Monumental Brass Society

Thomas & Elizabeth Burgoyn

Date of Brass:


June 2020

Before the Black Death of 1349 cross brasses were quite numerous. They were the successors and contemporaries of cross slabs. The latter dated back to the twelfth century but continued as relatively low-cost grave covers up to the Reformation and even beyond. In contrast, the popularity of the cross brass fell away dramatically. Although there were London-made examples after the Black Death, most of the few early sixteenth-century examples were made in provincial workshops, and most were quite small.

An exception is the cross brass commemorating Thomas Burgoyn and his wife Elizabeth in All Saints' church at Sutton in Bedfordshire. The cross stretches most of the length of the slab, its base, in the form of a calvary of three steps, contiguous with the top edge of the inscription plate, and its head and arms in the form described as fleury. The Victoria County History raised the possibility that only the base is original. The inscription reads, with contractions expanded:

    Of your charyte pray for the sowles of Thomas Burgoyn

    and Elisabeth hys wyfe whiche Thomas decessyd ye

    ix day of August the yere of our lord god A thowsand

    fyve hundreth and sexten on whose soules and all

    Crysten soules Jesu have mercy Amen

Thomas Burgoyn is thought to have been born nearby in Sandy, Bedfordshire, the son of an earlier Thomas.

The first record of the Burgoyn or Burgoyne family in Sutton is a document of 12 November 1423 in The National Archives (TNA CP 25/1/6/78/9), proclaiming that Thomas Burgoyne and his heirs had taken possession of a messuage and 16 acres of land and 2 acres of meadow in return for twenty pieces of silver paid to Richard and Ellen Brampton. In 1442-3 a Thomas Burgoyne was one of two men accused in Chancery of encroachments on the manor of Sutton (TNA C 1/9/314). It was presumably he who was commemorated by a brass inscription at Sutton, now lost, when he died in 1447. Thomas Burgoyne yeoman of Sutton was the defendant in a case of debt in the Common Pleas in 1485. It is likely that he was the Thomas later buried under the brass at Sutton.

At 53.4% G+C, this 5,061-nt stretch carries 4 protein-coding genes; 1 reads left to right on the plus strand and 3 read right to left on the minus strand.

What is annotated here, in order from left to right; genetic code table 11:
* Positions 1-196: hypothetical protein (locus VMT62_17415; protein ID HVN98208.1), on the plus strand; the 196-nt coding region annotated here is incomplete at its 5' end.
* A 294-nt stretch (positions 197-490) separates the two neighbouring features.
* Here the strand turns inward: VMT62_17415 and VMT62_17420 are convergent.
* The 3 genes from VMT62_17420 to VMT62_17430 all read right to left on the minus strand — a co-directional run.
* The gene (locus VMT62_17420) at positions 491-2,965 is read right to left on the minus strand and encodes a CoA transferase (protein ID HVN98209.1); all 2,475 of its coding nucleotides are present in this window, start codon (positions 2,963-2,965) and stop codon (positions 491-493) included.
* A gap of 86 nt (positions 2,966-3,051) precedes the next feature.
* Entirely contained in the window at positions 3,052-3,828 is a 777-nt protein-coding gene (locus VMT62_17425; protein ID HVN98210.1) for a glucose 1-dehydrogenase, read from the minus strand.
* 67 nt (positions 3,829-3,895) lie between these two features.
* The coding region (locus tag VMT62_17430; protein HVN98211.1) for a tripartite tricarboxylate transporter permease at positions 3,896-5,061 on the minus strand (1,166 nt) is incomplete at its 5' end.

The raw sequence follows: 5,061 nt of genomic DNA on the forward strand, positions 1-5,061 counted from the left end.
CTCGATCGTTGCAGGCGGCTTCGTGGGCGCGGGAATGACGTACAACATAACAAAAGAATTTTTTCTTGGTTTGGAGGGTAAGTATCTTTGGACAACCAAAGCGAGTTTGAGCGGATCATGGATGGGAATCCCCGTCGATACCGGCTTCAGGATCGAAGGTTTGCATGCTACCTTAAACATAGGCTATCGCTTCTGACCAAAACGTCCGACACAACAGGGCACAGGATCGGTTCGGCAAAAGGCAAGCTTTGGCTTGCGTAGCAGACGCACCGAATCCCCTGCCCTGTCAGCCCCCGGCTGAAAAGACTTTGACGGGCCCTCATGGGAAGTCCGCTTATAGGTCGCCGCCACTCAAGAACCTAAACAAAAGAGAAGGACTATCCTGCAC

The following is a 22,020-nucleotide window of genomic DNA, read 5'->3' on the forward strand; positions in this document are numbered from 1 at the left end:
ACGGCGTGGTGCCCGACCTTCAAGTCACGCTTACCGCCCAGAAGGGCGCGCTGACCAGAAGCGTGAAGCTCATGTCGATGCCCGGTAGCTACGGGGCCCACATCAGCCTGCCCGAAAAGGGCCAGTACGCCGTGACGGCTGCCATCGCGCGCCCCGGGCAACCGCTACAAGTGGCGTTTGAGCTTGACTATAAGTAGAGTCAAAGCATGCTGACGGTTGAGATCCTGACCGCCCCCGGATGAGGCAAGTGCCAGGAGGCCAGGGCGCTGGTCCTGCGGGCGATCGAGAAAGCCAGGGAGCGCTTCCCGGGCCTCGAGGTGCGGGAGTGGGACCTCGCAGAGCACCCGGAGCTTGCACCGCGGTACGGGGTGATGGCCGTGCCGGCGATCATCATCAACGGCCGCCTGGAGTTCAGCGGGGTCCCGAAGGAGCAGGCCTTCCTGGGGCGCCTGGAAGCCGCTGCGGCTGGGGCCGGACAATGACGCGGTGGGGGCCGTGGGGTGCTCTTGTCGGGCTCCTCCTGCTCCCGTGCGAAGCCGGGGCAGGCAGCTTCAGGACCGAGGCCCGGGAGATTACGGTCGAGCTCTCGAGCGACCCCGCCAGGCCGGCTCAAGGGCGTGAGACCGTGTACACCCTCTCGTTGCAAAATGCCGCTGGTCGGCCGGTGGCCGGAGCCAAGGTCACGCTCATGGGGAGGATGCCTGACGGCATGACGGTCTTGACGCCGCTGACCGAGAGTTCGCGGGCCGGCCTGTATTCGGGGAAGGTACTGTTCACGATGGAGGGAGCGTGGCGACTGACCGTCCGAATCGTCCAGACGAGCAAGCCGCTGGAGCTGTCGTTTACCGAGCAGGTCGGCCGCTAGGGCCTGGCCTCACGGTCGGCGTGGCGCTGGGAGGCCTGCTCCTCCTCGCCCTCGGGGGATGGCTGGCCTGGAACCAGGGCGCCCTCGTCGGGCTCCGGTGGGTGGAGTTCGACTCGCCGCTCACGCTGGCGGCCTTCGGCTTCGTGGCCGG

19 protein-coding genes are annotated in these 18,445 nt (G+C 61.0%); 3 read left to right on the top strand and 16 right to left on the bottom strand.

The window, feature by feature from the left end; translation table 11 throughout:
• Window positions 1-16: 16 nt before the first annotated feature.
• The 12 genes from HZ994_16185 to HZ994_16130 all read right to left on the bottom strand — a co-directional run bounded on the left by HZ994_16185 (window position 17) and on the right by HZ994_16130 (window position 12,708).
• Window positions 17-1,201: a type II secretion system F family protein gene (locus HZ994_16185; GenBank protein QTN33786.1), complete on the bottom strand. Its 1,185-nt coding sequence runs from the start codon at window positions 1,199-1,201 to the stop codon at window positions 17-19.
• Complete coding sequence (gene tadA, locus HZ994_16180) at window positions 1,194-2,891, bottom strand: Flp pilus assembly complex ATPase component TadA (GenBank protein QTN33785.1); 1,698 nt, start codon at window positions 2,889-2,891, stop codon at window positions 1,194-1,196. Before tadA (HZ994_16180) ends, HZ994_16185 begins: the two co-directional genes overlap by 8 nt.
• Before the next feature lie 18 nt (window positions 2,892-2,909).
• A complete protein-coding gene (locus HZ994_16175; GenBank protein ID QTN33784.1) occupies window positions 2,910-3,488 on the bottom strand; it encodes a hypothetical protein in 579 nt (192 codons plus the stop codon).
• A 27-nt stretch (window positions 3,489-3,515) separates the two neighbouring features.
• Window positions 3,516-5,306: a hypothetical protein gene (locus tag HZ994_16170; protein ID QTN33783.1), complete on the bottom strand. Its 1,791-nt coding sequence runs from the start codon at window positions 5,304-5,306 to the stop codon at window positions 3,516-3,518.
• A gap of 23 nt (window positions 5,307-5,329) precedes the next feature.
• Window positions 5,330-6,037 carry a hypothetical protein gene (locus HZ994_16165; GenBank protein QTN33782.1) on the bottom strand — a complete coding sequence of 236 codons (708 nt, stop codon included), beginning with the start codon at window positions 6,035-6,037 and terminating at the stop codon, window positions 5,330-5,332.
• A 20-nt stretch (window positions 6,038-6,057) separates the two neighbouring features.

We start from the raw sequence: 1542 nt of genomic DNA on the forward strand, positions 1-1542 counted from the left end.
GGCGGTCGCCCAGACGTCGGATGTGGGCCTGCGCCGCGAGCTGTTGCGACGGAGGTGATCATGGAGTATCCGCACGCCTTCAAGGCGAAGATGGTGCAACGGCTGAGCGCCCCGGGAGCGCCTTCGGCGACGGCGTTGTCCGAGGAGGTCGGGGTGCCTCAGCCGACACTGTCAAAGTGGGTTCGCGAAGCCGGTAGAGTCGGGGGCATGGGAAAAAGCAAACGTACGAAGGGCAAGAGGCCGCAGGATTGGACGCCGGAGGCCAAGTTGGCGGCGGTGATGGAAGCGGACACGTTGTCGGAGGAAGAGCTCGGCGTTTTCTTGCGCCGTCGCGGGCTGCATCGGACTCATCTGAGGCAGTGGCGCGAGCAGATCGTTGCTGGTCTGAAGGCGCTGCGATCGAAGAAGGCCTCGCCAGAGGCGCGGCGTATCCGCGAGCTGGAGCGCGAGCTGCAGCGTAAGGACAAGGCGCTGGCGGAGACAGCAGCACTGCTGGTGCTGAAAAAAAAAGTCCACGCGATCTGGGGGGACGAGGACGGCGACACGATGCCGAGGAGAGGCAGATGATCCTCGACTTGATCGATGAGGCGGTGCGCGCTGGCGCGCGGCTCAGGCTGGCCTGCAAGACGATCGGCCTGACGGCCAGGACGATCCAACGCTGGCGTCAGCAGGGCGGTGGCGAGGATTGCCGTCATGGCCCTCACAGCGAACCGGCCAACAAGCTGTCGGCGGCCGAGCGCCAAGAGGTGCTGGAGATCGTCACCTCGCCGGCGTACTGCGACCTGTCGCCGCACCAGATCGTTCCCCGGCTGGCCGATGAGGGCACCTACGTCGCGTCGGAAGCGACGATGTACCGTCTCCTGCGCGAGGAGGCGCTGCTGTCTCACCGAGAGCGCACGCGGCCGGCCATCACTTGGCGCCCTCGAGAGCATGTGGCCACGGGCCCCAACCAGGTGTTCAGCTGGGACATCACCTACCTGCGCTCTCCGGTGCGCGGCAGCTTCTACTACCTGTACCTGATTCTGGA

After 1516 the Burgoynes came into possession of Sutton manor, the main manor in the parish, and in 1529 John Burgoyne acquired Enderbies manor in exchange for other lands. John died in 1540, leaving it to his son Thomas, who received a perpetual grant of Sutton manor in 1544. Both manors then continued in the family until it died out just before World War II.

John Burgoyne's younger son Robert was one of the commissioners appointed by Henry VIII to take the surrenders of monastic lands in Warwickshire and acquired the priory of Wroxall from its original grantees in late 1544, the year before his death. His son Robert built a mansion at Wroxall during Elizabeth's reign after pulling down much of the priory and lived there until his death in 1613, succeeding his cousin John as owner of the Sutton estates on the latter's death on 27 April 1604. It was presumably Robert who erected the large monument to his cousin John in the church at Sutton. John Burgoyne's will had left £100 to repair the tomb beneath which he wished to be buried, which would have sufficed for the monument.

Thomas Burgoyne's brass was made in Cambridge and is the only surviving cross brass from the workshop. Other provincial workshops at that time produced brasses with crosses, but the crosses were generally much smaller than here. 


Reference: 'Parishes: Sutton' in VCH Bedfordshire: Volume 2, ed. William Page (London, 1908), pp. 246-51, online at British History Online [accessed 1 June 2020].


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